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A hijab by any other name is…fashion.

The hijab has been getting a lot of attention lately. Women who wear the hijab (Islamic head covering) are becoming more vocal, asserting their existence in a world that has attempted to define them. Women who wear the hijab are speaking, shouting, writing, running, jumping, strutting, fencing, dancing and singing their way to recognition, in an attempt to redefine themselves on their own terms, to show the world that hey, we wear the hijab and we can do anything.

Anything and everything. NOTHING holds me back. 

I am a proud, hijab-wearing, independent, Muslim WOMAN who can make her own choices and do whatever she wants. 

And the world is seemingly responding. People seem to be accepting the fact that (believe it or not!) Muslim women who wear the hijab are. Just. Human. Female. Girls. ETC. who happen to cover their heads and most of their bodies.

Which is of course a good thing. Right?

The “modest fashion” market is recognised as a booming niche that big corporations need to tap into. From Nike, to MNG, corporations are wholeheartedly embracing (or cashing in on, whichever way you prefer to see it) Muslim women by creating collections specifically for them, all touting the #diversity trend.

Hijab style bloggers are now found in abundance and are making waves by normalising modest fashion.

In fact, we just had our first hijabi model strut the runways at NYFW, with many applauding this “huge step forward” for the Muslim, hijab-wearing woman.

I happen to be a Muslim, hijab-wearing woman, and somehow, I do not think this is a huge step forward for us. I think this is a step in completely the wrong direction. Why do I think it’s wrong? Because it reveals this desperate need to “show” the world that we hijab-wearers are “completely normal” and more so, that we can also do “anything”.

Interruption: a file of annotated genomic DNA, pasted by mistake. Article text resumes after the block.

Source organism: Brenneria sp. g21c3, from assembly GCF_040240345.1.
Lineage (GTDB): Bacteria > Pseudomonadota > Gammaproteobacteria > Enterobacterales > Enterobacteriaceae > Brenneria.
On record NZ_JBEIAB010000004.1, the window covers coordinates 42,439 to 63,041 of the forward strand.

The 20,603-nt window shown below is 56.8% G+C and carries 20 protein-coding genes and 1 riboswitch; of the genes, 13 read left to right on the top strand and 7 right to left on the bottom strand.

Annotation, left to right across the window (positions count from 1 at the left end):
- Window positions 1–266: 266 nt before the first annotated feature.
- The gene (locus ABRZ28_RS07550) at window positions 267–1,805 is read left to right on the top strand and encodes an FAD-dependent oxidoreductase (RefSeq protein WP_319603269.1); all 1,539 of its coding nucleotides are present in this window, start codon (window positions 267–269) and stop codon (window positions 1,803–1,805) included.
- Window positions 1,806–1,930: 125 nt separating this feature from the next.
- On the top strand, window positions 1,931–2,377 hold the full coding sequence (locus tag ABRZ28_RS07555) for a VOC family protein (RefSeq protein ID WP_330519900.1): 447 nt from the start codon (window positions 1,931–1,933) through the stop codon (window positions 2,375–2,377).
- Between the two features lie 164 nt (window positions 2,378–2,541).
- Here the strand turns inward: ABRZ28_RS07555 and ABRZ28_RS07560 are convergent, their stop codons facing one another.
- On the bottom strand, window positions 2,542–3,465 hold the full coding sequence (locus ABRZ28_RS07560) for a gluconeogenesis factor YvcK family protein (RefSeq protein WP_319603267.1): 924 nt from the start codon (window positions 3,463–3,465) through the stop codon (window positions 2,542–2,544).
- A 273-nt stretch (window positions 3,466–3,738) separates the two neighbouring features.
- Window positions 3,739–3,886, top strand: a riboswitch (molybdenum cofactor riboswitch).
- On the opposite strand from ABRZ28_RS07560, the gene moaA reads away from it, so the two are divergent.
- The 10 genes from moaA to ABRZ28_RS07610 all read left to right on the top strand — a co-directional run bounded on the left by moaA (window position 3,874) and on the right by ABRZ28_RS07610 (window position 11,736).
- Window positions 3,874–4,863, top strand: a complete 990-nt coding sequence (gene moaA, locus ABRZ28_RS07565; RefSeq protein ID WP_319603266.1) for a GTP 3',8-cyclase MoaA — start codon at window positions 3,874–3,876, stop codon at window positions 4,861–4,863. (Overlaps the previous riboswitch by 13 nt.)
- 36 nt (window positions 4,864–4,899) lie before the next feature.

Furthermore, it still espouses the concept of the “self” that is the object of worship in this 21st century.

Most of these things that we seem to be stamping our presence into are things that have all been done before by women, who just happened to not wear the hijab. And I’m saying hijab specifically because there are models who are Muslim, but just do not observe the hijab. There have been Muslim female athletes who have competed in the Olympics, but they just don’t wear the hijab. There are Muslim female journalists, professors, doctors etc who just do not wear the hijab.

I know the struggles and difficulties that hijab-wearing women face, the stigma that is attached to this choice of ours to cover ourselves and how much we have needed to work to bring down these walls of misunderstanding, of ignorance, of fear, outside our culture, and within it.

But simply throwing ourselves into EVERYTHING is not going to help us either. When we make the decision to do things that are entirely against the core values of our religion, it will inevitably harm us. Our religion is based on guidelines that clearly show us the limits of what we can and can’t do. This is something that we should have confidence in, that we have a framework that shows us how to tread the middle path, not throws us into an open field, leaving us to meander along aimlessly. We shouldn’t be trying to mould the religion to suit our desires and wants in this life, we should be trying to mould ourselves to do what our Creator has decreed for us.

I’m going to take the example of modelling and fashion. It is by its very nature an exhibitionist, shallow and demeaning industry. It uses women’s bodies with the intention to objectify and exploit. How then do we applaud and cheer when a Muslim, hijab-wearing woman has now been “accepted” by this industry? How do we say to ourselves, YES, this is progress, when the whole situation is such a contradiction. When a Muslim hijab-wearing woman can strut Kanye West’s runway and met and was styled by him and his wife Kim Kardashian. Yes, let’s pat ourselves on the back and be proud of our “steps forward”.

As we seemingly take these “steps forward”, in reality, we are taking steps backward as the more we engage in such acts, the further we move away from a core tenet of our Deen; the need for humility.